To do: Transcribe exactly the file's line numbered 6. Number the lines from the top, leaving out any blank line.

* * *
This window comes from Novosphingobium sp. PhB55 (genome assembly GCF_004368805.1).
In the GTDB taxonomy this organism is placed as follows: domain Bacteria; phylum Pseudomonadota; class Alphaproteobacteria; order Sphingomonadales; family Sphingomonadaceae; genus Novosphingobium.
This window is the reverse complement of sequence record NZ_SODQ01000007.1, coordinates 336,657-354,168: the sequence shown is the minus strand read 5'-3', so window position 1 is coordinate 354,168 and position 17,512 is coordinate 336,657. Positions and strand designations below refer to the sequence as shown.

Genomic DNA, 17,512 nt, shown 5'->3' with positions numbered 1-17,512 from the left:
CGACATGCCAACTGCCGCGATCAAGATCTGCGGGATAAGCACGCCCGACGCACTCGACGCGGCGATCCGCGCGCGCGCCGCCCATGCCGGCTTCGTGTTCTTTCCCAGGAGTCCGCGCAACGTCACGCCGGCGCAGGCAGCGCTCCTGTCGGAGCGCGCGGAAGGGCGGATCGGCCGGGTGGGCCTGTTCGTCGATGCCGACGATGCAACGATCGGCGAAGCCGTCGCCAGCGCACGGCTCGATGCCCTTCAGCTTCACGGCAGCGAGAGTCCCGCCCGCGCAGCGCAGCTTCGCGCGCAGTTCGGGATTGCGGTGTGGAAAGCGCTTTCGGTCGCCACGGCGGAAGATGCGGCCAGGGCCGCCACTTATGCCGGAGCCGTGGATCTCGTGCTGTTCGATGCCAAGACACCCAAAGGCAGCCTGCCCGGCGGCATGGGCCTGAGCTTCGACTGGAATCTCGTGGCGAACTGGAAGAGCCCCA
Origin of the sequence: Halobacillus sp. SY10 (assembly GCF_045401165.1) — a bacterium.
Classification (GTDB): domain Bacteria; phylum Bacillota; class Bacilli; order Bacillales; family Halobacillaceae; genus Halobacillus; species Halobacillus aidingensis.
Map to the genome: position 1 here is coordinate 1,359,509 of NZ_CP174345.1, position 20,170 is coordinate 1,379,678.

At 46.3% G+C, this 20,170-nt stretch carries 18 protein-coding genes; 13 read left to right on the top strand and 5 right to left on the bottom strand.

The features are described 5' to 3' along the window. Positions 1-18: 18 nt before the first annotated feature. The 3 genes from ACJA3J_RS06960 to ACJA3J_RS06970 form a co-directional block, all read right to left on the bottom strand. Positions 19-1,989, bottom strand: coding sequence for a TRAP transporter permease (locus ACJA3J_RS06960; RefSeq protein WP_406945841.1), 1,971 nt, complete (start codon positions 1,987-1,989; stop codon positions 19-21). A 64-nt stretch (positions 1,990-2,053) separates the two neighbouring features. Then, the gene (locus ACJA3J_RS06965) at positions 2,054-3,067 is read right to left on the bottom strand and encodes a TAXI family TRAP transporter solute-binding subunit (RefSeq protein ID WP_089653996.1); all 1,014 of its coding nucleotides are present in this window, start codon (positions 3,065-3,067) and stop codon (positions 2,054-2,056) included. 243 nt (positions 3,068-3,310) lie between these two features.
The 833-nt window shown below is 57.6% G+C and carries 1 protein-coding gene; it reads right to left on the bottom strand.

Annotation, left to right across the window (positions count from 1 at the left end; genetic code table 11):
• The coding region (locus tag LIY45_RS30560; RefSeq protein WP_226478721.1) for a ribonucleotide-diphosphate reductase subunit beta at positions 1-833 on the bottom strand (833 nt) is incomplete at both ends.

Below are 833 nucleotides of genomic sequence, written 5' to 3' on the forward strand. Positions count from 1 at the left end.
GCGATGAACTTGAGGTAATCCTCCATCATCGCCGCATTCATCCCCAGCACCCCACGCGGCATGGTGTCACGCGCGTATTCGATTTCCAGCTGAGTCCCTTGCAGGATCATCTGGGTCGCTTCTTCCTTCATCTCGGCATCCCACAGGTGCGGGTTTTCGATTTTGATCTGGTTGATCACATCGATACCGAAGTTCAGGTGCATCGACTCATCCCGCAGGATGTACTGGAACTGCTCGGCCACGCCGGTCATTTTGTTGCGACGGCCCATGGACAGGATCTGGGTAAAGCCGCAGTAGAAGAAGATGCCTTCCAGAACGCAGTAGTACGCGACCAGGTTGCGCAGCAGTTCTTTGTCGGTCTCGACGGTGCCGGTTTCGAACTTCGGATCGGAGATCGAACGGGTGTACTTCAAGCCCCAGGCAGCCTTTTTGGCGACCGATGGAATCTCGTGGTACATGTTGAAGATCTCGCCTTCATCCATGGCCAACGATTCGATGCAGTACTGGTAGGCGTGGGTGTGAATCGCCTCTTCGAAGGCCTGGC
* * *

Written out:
Origin of the sequence: Halobacillus sp. SY10 (assembly GCF_045401165.1) — a bacterium.